Policy on parcels

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Thanks to all who replied to my grumble about the Post Office asking us what is in our parcels (Letters, 18 December). Staff probably feel awkward doing this. So why have they been ordered to?

One suggestion is because the airlines insist on it. Yet most parcels go by van – and when we take a flight, we do not have to say how many socks are in our case, only that we haven’t packed anything we shouldn’t.

Are staff just helping customers comply with the rules? The argument and determination to know that come from behind the grille belie this. There is more
to it. Is it about selling? “What’s in the parcel?” is often followed by an offer of insurance.

If the concern is safety, how effective is the question? Has the Post Office run a trial comparing it to asking nothing, or if we have complied with the restrictions? Is our privacy being sacrificed rationally or on a whim?

George Byron

Comely Bank Avenue


Post Office staff enquiring about the contents of parcels does not only apply to air mail but local postage also. Last week I was posting a parcel to Dundee and was asked to confirm the contents for safety reasons. When I replied that it contained a Christmas tree (albeit a very small artificial one) the person seemed reluctant to take me seriously and asked: “Really?”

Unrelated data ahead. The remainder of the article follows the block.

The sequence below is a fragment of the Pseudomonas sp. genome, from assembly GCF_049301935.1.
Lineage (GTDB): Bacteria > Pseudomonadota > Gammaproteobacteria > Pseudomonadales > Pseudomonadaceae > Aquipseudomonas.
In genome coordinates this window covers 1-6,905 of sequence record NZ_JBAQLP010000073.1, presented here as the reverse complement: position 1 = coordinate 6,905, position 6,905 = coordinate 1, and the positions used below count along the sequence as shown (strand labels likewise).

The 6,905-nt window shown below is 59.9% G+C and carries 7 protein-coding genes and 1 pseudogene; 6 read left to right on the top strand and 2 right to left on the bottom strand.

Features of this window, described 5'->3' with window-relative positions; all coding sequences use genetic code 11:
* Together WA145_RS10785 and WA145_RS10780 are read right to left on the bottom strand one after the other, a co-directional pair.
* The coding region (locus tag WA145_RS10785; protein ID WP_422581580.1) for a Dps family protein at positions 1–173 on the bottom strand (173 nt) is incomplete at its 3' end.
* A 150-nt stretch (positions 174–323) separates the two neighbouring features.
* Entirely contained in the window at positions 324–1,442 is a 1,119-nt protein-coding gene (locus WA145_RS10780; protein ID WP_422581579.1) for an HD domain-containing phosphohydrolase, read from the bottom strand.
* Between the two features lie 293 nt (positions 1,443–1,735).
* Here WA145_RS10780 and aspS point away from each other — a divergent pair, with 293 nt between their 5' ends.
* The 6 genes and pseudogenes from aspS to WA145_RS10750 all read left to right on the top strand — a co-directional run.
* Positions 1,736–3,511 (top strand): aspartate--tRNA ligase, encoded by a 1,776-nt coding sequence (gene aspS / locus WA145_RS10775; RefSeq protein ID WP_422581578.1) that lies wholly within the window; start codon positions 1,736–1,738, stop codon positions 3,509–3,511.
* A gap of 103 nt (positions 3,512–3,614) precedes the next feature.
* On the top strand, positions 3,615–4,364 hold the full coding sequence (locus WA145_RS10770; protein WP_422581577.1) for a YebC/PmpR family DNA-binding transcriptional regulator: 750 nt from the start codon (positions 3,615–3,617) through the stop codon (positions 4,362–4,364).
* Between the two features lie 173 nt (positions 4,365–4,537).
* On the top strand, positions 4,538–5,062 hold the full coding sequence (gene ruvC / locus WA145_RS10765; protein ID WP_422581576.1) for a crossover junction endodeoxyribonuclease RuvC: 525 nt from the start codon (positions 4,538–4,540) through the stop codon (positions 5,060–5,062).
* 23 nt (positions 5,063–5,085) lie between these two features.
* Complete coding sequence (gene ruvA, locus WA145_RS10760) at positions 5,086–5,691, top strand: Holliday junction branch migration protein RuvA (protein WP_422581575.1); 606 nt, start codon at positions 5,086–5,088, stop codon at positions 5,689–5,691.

What is the point of being honest if scepticism abounds in at this festive time of year?

Iain Mackinnon

Durley Dene Crescent

Bridge of Earn

I should like to assure Mr Byron that when attending my Post Office counter in the mornings, prying is not expected of me, nor are the contents of his parcel of any personal interest whatsoever.

What, however, is required of me, and all my colleagues, is that parcels and packets are processed in accordance with the Dangerous Goods Act, which requires identifying the contents before they enter the postal network. This is a process which is extensively audited. The next time you fly, one might like to consider what is under your feet, and crucially how it got there.

Apart from untruths and the odd terrorist, you should feel reassured that either you or your nearest and dearest will arrive safely.

Jonathan Nicholson


Links Road